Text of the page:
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The coronavirus fallout will be huge. Here’s how Congress and state lawmakers are responding

michigan state capitol building in lansing, mi
Lester Graham
Michigan Radio
Both federal and state lawmakers are passing bills to fund a COVID-19 response.

Businesses across the state have shuttered and life for Michiganders has been turned upside down amidst a coronavirus shutdown. Experts say the economic fallout from the COVID-19 outbreak will be enormous. Lawmakers at both the state and federal level are moving quickly to try and address the twin challenges of both a public health and economic crisis. 

Stateside spoke with Michigan U.S. Senator Gary Peters about the relief measures Congress has in the works.

The U.S. Senate on Wednesday passed a relief bill already approved by the House of Representatives. The White House has signaled its support for the legislation, as well. The bill, which passed with bipartisan support in both houses, focuses on increasing funding for coronavirus testing, which Peters said is a top priority. 

“We have to test. We have to radically expand testing across the country," he said. "We have to know who is sick and who is not. It’s absolutely essential for us to get control of this disease.”    

The financial fallout from the response to the public health crisis is another priority, according to Peters. The rapid spread of the novel coronavirus has caused many businesses, schools, and events across the country to shut down. That has major impacts on the U.S. economy. Peters said the “Families First Coronavirus Response Act” will ensure American families have access to the financial assistance they need right now.

“That has to be an immediate priority right now because most people can’t afford to wait. When you’re living paycheck to paycheck, the time period is very short before you find yourself in a financial crisis.”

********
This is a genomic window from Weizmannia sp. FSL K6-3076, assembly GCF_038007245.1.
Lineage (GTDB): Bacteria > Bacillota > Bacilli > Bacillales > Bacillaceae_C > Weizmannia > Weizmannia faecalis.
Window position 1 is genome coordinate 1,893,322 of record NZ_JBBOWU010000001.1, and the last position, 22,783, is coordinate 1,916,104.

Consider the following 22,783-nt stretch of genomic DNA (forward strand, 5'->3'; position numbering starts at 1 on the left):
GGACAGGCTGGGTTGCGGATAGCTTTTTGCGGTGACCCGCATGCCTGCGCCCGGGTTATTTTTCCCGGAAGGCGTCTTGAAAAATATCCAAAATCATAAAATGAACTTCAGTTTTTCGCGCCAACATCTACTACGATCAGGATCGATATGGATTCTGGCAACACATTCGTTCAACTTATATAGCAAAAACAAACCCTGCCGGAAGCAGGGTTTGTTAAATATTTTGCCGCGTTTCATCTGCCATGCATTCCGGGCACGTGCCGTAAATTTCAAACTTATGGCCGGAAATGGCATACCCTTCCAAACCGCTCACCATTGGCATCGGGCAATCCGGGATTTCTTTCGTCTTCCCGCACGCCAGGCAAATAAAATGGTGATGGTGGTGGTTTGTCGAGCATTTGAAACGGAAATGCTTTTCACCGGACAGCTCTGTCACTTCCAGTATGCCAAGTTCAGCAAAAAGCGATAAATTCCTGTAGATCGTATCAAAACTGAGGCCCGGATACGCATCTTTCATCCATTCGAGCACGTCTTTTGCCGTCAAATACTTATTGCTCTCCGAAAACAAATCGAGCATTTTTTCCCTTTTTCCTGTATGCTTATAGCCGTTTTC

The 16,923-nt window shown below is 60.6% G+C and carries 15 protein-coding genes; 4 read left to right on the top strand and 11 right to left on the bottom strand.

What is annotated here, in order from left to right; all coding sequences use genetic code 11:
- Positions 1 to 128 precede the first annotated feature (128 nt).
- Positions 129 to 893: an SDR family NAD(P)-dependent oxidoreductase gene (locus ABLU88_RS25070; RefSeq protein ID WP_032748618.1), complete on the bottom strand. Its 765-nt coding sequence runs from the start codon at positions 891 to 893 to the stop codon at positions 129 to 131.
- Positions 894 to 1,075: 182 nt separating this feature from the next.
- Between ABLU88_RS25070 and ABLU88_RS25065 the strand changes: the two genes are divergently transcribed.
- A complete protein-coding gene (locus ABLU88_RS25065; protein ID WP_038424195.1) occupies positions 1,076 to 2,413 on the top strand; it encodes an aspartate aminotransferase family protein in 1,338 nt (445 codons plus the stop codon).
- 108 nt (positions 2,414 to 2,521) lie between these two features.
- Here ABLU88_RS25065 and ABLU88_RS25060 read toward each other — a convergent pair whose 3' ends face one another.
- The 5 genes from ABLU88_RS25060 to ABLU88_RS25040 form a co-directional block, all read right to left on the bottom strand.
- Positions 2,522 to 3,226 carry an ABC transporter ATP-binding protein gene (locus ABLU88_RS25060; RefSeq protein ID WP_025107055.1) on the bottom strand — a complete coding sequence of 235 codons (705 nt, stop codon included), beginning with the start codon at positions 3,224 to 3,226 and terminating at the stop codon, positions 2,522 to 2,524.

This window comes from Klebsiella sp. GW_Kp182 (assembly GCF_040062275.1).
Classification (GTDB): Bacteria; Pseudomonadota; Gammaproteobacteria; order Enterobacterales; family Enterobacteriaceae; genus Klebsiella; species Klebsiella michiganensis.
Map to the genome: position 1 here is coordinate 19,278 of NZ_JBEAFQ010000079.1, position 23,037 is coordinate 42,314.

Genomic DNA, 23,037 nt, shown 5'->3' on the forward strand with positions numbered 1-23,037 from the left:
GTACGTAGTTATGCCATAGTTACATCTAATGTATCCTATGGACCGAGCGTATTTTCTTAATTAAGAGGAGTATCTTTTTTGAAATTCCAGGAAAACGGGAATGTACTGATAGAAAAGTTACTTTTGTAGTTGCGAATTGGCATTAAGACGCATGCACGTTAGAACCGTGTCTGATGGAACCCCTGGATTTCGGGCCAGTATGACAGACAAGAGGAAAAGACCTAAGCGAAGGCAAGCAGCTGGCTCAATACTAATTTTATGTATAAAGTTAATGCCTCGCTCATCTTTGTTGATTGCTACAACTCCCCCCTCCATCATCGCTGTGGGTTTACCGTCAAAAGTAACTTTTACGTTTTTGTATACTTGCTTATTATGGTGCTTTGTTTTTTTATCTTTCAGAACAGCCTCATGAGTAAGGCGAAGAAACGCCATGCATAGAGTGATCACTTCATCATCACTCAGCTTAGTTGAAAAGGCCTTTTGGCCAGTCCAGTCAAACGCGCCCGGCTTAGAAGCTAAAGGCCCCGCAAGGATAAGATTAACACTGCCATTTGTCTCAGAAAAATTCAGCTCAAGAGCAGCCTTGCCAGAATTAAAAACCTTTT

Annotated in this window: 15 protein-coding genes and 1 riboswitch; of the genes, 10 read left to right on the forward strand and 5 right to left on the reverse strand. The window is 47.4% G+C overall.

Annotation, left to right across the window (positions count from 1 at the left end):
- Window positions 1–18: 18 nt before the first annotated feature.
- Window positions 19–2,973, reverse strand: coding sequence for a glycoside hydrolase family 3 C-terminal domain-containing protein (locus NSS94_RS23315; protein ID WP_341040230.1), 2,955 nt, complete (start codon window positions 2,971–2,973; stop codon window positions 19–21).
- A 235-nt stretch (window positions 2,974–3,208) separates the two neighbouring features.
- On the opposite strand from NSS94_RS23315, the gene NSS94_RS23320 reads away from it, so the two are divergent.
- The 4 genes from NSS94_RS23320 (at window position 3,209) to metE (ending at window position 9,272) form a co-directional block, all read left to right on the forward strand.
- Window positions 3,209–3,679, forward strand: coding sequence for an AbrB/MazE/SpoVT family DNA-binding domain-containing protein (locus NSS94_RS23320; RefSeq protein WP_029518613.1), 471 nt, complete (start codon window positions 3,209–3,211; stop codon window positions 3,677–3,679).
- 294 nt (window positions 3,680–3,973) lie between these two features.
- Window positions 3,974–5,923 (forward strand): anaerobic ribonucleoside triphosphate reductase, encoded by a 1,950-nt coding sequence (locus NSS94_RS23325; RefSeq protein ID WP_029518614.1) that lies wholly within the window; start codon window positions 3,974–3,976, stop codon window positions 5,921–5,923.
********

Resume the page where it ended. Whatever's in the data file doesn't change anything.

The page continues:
It's important for lawmakers to keep in mind that this is not the last coronavirus bill the Senate is going to pass, said Peters. There will be a “much larger and much more comprehensive” bill down the line, he said, but lawmakers had to address the most immediate concerns quickly.

Here in Michigan, Governor Gretchen Whitmer has been issuing executive orders to deal with both the public health crisis and its financial fallout. The Michigan Legislature on Tuesday passed a bill package that opens up funding for hospitals and frees up money for coronavirus testing. It passed both the state House and Senate with a wide margin of support.

The bill allocates $125 million for monitoring and controlling the spread of COVID-19. Thirty-five million dollars will go into a miscellaneous fund for future coronavirus-related expenses. Rick Pluta, Michigan Radio’s Capitol bureau chief, said that this unprecedented time makes it difficult to have a set plan because “everything is turning on a dime constantly.”

One major source of uncertainty is what will happen to Michigan's K-12 schools. It’s unclear how long kids are going to be out of school, said Pluta. An extended closure could have a major impact on the education system as standardized testing and school calendars are interrupted. These disruptions will likely affect education policy down the road, he said.

“We’re going to see the implications of this crisis playing out in policymaking and policymaking debates for possibly, probably, years to come.”

This article was written by Stateside production assistant Olive Scott.

CORRECTION: A previous version of this post said U.S. Senator Gary Peters represents Michigan's 14th Congressional District. That is incorrect. The error has been corrected above. 

Stateside is produced daily by a dedicated group of producers and production assistants. Listen daily, on-air, at 3 and 9 p.m., or subscribe to the daily podcast wherever you like to listen.
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